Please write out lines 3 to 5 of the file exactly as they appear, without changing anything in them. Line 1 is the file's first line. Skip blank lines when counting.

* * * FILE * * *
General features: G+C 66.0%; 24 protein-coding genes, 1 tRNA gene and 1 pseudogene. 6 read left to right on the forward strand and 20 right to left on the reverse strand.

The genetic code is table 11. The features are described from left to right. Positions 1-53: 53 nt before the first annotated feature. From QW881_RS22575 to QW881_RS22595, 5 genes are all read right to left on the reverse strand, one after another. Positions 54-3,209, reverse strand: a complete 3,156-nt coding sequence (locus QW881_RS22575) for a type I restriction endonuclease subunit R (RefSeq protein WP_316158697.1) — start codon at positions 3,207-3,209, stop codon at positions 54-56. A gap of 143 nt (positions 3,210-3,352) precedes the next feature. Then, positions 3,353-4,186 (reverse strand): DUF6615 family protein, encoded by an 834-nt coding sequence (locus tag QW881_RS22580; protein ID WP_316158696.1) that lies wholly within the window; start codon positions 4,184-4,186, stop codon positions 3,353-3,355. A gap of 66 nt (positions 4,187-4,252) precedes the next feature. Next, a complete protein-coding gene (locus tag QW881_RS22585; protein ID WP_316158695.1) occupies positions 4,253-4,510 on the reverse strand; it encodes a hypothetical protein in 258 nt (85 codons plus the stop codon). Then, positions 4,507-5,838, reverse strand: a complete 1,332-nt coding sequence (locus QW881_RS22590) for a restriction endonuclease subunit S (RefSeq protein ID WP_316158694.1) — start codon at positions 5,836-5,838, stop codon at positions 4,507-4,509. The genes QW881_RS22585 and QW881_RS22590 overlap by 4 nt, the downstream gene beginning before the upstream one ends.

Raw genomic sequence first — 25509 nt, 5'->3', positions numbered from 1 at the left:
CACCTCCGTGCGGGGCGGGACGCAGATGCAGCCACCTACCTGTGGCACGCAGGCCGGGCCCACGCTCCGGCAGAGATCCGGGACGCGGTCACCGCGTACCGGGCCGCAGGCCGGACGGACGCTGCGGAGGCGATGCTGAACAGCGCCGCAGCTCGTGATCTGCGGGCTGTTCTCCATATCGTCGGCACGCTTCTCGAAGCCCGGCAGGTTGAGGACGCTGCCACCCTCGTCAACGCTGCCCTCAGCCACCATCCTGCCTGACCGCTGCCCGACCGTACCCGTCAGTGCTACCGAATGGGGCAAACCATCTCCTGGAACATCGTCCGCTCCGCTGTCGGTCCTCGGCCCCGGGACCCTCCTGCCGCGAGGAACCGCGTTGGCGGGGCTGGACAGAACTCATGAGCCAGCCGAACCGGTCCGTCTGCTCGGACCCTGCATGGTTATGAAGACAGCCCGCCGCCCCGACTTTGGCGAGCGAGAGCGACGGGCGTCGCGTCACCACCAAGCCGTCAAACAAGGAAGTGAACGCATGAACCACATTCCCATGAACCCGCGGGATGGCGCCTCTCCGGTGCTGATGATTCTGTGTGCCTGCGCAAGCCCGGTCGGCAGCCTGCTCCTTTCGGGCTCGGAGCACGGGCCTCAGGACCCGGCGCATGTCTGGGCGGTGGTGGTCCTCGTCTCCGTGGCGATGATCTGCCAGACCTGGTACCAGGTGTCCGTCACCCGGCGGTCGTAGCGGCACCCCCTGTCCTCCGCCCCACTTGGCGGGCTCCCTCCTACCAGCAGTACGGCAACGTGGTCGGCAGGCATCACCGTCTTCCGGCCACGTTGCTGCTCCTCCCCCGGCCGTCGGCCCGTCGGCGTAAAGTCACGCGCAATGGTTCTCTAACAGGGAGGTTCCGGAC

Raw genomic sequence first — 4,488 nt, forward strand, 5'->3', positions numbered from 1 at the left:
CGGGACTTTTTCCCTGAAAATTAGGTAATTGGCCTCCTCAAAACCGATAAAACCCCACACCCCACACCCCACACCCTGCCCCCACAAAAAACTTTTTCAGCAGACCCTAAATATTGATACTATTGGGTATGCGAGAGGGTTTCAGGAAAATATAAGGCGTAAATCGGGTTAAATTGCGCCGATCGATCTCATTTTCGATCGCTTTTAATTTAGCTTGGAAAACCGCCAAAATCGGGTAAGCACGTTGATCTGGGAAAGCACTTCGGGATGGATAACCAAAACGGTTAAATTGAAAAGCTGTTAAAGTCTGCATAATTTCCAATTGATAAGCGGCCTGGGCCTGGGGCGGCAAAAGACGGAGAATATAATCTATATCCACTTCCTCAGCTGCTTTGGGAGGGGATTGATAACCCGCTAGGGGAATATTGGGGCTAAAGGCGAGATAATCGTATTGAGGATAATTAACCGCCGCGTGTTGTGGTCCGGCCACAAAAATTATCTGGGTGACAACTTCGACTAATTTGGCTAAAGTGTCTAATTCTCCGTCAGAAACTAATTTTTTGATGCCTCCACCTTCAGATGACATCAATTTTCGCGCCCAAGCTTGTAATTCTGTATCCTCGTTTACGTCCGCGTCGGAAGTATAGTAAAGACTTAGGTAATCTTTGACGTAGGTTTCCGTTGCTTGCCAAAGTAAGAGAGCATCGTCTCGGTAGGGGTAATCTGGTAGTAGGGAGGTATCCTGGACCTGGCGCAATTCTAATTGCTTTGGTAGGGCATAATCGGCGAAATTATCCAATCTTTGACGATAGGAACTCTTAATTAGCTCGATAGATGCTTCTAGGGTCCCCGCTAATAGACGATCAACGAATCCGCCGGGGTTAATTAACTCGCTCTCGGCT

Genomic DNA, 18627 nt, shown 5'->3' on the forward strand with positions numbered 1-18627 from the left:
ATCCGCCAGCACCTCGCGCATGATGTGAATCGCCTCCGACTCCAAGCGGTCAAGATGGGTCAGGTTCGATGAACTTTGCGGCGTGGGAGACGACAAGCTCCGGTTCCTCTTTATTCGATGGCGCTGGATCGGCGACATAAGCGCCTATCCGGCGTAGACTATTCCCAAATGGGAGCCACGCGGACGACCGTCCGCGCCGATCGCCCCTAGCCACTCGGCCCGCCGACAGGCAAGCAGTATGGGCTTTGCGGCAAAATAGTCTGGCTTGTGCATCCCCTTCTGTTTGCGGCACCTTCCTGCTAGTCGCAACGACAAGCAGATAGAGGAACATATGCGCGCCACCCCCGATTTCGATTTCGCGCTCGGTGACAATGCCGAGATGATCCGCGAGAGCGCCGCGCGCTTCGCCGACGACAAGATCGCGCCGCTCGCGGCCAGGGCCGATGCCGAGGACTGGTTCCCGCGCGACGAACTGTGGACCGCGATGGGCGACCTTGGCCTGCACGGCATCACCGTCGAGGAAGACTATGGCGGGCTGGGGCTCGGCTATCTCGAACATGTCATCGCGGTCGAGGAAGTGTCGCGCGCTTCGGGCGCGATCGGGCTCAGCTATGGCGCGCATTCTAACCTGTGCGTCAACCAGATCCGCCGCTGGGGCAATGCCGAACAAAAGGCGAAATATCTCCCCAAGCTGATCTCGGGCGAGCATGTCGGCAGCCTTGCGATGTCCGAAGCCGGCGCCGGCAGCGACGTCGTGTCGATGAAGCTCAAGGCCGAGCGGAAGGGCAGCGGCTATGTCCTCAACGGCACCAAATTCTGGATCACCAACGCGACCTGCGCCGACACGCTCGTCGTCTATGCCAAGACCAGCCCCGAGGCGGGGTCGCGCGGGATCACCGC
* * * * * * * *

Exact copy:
Raw genomic sequence first — 25509 nt, 5'->3', positions numbered from 1 at the left:
CACCTCCGTGCGGGGCGGGACGCAGATGCAGCCACCTACCTGTGGCACGCAGGCCGGGCCCACGCTCCGGCAGAGATCCGGGACGCGGTCACCGCGTACCGGGCCGCAGGCCGGACGGACGCTGCGGAGGCGATGCTGAACAGCGCCGCAGCTCGTGATCTGCGGGCTGTTCTCCATATCGTCGGCACGCTTCTCGAAGCCCGGCAGGTTGAGGACGCTGCCACCCTCGTCAACGCTGCCCTCAGCCACCATCCTGCCTGACCGCTGCCCGACCGTACCCGTCAGTGCTACCGAATGGGGCAAACCATCTCCTGGAACATCGTCCGCTCCGCTGTCGGTCCTCGGCCCCGGGACCCTCCTGCCGCGAGGAACCGCGTTGGCGGGGCTGGACAGAACTCATGAGCCAGCCGAACCGGTCCGTCTGCTCGGACCCTGCATGGTTATGAAGACAGCCCGCCGCCCCGACTTTGGCGAGCGAGAGCGACGGGCGTCGCGTCACCACCAAGCCGTCAAACAAGGAAGTGAACGCATGAACCACATTCCCATGAACCCGCGGGATGGCGCCTCTCCGGTGCTGATGATTCTGTGTGCCTGCGCAAGCCCGGTCGGCAGCCTGCTCCTTTCGGGCTCGGAGCACGGGCCTCAGGACCCGGCGCATGTCTGGGCGGTGGTGGTCCTCGTCTCCGTGGCGATGATCTGCCAGACCTGGTACCAGGTGTCCGTCACCCGGCGGTCGTAGCGGCACCCCCTGTCCTCCGCCCCACTTGGCGGGCTCCCTCCTACCAGCAGTACGGCAACGTGGTCGGCAGGCATCACCGTCTTCCGGCCACGTTGCTGCTCCTCCCCCGGCCGTCGGCCCGTCGGCGTAAAGTCACGCGCAATGGTTCTCTAACAGGGAGGTTCCGGAC

Raw genomic sequence first — 4,488 nt, forward strand, 5'->3', positions numbered from 1 at the left: